Following a week of debates in Parliament, including two sessions that went late into the night, Bulgarian MPs adopted at second reading the law on the confiscation of assets acquired through criminal activity.
The law will come into force in November and mandates a revamp of the existing state commission on confiscating assets acquired through criminal activity. A new commission will have to be set up, according to the law's provisions, no later than January 2013.
According to the law's provisions, the commission will have the power to investigate individuals without prior notification and would not require a criminal conviction in order to launch an investigation. Once any asset is impounded, its owner would have one month to present proof that the respective property was acquired using money gained in a lawful way.
The final vote in Parliament came late on May 3, with Prime Minister Boiko Borissov, Interior Minister Tsvetan Tsvetanov and Justice Minister Diana Kovacheva in attendance.
Borissov thanked MPs for passing the law, saying it would be well received by Bulgaria's European partners. The judiciary's weak capacity to confiscate the assets of convicted criminals has been a recurrent criticism in the annual Co-operation and Verification Mechanism reports issued by the European Commission on the country's progress in fighting organised crime and reforming the judiciary.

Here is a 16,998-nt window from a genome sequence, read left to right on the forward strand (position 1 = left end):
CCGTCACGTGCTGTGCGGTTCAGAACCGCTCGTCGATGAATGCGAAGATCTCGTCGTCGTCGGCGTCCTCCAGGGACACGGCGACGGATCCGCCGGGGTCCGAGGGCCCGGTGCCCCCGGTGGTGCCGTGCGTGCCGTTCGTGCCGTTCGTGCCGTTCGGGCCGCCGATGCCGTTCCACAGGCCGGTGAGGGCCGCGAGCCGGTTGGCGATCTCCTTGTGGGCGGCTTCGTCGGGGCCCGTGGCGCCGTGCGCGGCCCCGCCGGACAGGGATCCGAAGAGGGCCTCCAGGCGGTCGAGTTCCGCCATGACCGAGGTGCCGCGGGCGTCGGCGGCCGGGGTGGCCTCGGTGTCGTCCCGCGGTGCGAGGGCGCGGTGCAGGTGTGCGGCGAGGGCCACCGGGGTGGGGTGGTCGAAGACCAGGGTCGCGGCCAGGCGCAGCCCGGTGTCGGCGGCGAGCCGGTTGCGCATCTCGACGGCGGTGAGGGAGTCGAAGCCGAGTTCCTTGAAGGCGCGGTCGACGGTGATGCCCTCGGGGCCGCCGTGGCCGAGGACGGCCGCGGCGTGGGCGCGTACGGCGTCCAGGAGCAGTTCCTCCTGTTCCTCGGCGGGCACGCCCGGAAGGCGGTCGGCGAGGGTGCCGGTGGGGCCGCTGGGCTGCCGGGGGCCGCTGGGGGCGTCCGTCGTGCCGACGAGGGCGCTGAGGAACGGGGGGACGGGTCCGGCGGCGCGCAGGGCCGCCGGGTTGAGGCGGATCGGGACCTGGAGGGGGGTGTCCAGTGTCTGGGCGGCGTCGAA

"It's a difficult law and a very poor law – for those who have come by their riches illegally. For 22 years, people have been looking at mansions in the foothills of Vitosha Mountains, at the seaside and across the countryside, wondering where the money came from. I hope that this law will regulate this process," Borissov told Parliament after the final vote.
US ambassador to Bulgaria James Warlick was among the first to congratulate the Cabinet and Parliament on May 4. "Strong, non-conviction based asset forfeiture legislation is an essential tool in the fight against organised crime and is therefore something the United States has supported," Warlick said in a statement.
The law will face its first test before it even enters into effect, with opposition parties saying that they would refer certain passages to the Constitutional Court. One flaw pointed out by critics is that the wording of the law does not clearly define what property is considered an asset acquired as a result of criminal activity.
On May 4, speaking on the breakfast talk-show of private broadcaster bTV, Tsvetanov said he was confident that the court will find no fault with the law. He quoted recent research done jointly by the Interior Ministry and the Centre for Study of Democracy think-tank, which estimated the size of assets acquired as a result of criminal activity at about 3.5 billion leva.
Some of that money had been invested abroad and some in property in Bulgaria, but the new law gave law enforcement agency more tools to fight organised crime, Tsvetanov said. However, the ministry did not at this time have a list of people to refer to the commission, he said.
Kovacheva said that the fixation on the commission investigating criminal assets was missing the point. "The role of the commission is important, of course, but we should not be overestimating it. The focus should be on the civil courts, the institution that will have the decision power on weather a certain property is to be confiscated or not," she told Nova Televisia's breakfast TV show.
The law raised the professional requirements for future members of the commission, who will be subject to investigations for criminally-acquired assets themselves, in order to ensure complete transparency, Kovacheva said.
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